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Working for One's Passions

I believe that neither passion without exertion nor drive without interest is enough to achieve true happiness. I believe that no matter your talent, upbringing or luck in life, if one works hard for something you believe in, one will always achieve Jefferson’s so-called “pursuit of happiness.”

I see people out there with firm devotion yet no work ethic to reach their goals. They sit down every day with their dreams, and believe in their own hypocrisy that mere enthusiasm without drive will get them to their dreams. I have little respect for those who say but do not do.

But it is the latter group of people, those with work ethic but not belief, which are more common and more severe an issue in our lives. With relative ease, I can think of many people with pertinence to said group, including my own family.

My parents were born in China with little money. Back then, and in China today, competition between your peers was fierce; my mom and dad spent every waking moment studying past the curriculum to achieve enough academic ranking to come to America and work as computer programmers making six-digit salaries.

But I’ve long since figured out that they did this out of necessity and pressure, and not out of passion. I admire their hard work, but when I look deep down into their hearts, the work they do is more a paycheck to them than a pursuit of inner gain.

Neither of these paths seems like the correct lifestyle to achieve life’s true goal of happiness.

But then I see people of all different classes, who have both passion and drive. I see people from all different income levels, from kindergarten teachers to doctors to musicians, working hard for what they truly want to do. Salaries are not what drive them; the job itself does.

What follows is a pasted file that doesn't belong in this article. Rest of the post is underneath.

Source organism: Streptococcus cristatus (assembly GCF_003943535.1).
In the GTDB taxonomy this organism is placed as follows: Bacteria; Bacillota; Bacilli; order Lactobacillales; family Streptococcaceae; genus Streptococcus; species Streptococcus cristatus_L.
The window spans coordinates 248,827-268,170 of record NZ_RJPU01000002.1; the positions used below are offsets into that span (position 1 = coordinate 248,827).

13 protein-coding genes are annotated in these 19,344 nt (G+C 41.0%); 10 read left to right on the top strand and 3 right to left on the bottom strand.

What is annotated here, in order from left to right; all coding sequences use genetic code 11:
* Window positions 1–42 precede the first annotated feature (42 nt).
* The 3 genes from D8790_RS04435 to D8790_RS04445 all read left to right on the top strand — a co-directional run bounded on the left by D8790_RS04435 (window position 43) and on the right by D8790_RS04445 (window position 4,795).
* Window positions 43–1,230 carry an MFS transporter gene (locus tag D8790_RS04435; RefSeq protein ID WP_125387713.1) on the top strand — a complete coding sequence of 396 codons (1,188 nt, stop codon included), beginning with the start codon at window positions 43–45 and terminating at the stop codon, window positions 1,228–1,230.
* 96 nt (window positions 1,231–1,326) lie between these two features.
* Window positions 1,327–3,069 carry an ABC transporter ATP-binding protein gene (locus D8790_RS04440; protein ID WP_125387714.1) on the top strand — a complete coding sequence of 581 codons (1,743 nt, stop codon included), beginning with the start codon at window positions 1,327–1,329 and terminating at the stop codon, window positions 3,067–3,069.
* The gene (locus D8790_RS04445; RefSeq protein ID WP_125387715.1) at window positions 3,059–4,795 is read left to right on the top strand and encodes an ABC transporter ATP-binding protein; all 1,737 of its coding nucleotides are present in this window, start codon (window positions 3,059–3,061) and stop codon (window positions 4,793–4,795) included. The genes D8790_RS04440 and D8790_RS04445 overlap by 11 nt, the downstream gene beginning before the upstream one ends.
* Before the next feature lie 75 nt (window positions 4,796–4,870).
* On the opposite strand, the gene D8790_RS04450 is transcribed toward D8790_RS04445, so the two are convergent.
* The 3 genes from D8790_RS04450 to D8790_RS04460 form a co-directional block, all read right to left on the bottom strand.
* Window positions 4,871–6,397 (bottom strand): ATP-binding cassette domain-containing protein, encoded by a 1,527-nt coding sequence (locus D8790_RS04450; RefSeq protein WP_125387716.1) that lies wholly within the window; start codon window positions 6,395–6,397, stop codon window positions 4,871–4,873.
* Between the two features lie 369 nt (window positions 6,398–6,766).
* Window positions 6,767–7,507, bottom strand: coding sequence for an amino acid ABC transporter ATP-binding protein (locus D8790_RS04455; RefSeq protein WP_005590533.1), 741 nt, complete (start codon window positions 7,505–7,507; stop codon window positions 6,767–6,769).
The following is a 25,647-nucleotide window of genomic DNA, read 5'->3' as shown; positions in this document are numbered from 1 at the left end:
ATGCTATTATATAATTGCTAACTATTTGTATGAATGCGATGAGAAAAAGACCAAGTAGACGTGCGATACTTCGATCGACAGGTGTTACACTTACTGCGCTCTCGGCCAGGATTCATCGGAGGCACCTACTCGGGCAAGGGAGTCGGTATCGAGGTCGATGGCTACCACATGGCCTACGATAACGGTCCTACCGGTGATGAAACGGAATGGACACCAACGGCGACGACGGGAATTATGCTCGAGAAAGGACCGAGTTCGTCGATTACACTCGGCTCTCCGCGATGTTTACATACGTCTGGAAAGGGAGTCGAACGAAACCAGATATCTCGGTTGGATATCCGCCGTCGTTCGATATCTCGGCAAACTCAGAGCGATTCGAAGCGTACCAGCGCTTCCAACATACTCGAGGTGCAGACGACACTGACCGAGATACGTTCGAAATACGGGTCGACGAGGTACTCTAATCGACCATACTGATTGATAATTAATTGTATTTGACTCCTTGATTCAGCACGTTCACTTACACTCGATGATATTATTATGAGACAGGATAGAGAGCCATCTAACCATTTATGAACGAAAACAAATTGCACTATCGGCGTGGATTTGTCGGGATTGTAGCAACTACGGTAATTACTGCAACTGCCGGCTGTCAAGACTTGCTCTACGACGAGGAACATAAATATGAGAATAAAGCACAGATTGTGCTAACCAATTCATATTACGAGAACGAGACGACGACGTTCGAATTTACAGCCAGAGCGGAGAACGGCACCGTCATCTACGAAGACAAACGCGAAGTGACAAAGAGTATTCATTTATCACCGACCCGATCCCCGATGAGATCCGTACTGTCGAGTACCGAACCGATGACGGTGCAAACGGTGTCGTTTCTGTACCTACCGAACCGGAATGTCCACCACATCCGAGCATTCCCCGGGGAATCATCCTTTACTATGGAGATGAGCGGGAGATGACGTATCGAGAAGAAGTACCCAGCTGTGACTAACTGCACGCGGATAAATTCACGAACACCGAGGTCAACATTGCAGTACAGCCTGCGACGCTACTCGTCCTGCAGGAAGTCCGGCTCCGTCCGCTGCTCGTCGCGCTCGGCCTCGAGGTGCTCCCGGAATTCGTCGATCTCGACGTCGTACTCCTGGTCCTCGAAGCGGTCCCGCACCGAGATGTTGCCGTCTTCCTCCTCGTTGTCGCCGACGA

My history teacher was a remarkable example of just that. Born and raised as a child prodigy, she went to a special private school and later double majored at Harvard. And while she taught university for a while, she now teaches high school history. Many people have trouble seeing a Harvard PhD working as a high school teacher, but I admire it. She does it out of her passion for teaching, and does it well past the job requirements, working hard to do what she believes in, not to earn a huge salary. Once, my history teacher told her class, as she was recommending students for the honors class next year: “If you are considering this because you want a higher GPA and nothing more, please leave as there is no chance you will succeed in said class.” From her I realized that despite the undividedly hard-working environment in which our education system pertains, the true reason to be in school isn’t for the opportunity to go to higher education or getting a good job, but to learn the skills you need to truly find and work for your passion.

And today, I work as hard as my parents did, but not for the pure goal of financial success but the dream of truly learning, so that one day, I might come up with enough wisdom from those before me to find a true passion of my own.



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